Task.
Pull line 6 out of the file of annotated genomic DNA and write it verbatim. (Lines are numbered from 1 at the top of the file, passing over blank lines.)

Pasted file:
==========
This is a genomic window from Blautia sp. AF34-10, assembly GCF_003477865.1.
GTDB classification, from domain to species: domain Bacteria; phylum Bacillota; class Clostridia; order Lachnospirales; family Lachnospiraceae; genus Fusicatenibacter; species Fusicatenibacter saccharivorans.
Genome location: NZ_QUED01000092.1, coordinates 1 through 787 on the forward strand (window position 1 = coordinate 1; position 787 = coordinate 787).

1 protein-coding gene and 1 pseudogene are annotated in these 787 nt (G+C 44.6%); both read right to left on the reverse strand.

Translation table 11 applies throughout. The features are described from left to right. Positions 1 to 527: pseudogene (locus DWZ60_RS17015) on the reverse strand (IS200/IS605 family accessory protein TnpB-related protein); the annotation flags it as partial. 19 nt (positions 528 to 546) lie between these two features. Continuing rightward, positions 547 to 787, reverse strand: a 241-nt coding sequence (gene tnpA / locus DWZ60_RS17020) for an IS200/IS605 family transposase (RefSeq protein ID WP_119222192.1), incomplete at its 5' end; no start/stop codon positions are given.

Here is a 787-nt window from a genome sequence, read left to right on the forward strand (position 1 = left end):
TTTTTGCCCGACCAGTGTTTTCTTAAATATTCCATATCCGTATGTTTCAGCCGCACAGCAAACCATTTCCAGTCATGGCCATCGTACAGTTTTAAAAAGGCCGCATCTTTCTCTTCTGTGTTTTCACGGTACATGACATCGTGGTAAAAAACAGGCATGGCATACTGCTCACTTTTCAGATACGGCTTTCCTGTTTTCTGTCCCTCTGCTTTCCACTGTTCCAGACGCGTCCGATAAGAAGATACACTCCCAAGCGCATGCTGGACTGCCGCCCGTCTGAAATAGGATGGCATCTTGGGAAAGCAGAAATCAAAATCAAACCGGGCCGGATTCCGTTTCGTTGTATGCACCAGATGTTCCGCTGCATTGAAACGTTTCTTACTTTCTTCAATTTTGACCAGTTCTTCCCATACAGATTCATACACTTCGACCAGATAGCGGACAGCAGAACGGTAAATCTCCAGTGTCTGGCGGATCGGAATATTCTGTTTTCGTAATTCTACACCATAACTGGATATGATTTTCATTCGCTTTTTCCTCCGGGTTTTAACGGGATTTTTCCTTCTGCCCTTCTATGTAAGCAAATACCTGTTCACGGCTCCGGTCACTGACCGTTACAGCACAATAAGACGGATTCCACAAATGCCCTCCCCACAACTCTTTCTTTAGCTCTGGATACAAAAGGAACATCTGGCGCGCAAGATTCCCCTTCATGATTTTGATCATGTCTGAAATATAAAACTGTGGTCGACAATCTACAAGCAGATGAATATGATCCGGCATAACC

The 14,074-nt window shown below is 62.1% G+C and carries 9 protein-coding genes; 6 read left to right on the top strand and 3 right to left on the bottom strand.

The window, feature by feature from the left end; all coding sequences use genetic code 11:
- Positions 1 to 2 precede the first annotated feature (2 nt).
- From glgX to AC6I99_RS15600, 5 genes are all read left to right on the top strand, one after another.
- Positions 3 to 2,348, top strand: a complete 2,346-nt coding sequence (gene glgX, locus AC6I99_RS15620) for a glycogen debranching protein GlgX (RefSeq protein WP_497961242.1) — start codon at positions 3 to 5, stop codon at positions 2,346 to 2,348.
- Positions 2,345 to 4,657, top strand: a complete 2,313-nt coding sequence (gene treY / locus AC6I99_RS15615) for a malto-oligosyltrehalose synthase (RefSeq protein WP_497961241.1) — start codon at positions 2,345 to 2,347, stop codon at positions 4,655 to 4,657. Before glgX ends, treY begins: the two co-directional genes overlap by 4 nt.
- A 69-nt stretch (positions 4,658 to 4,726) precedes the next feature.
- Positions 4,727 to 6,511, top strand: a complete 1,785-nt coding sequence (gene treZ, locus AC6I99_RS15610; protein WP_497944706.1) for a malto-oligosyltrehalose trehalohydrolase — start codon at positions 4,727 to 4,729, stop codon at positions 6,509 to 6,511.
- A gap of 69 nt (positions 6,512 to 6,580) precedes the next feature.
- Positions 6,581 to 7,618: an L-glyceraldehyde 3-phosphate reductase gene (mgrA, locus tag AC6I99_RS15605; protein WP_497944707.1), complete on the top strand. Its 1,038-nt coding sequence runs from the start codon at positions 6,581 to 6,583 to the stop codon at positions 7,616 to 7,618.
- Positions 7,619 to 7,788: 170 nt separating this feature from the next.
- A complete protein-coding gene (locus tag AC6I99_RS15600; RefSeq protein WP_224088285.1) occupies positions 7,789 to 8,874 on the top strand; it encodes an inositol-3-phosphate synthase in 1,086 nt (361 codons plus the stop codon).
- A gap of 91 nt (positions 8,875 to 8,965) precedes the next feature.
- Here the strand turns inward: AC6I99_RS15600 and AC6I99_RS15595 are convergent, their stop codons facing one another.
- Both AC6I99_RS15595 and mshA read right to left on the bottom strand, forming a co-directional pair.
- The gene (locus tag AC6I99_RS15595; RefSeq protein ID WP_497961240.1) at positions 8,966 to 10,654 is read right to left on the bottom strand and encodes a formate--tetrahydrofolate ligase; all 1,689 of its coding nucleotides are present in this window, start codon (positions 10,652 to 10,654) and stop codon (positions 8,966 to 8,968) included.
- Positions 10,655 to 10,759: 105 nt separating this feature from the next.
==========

Here is a 787-nt window from a genome sequence, read left to right on the forward strand (position 1 = left end):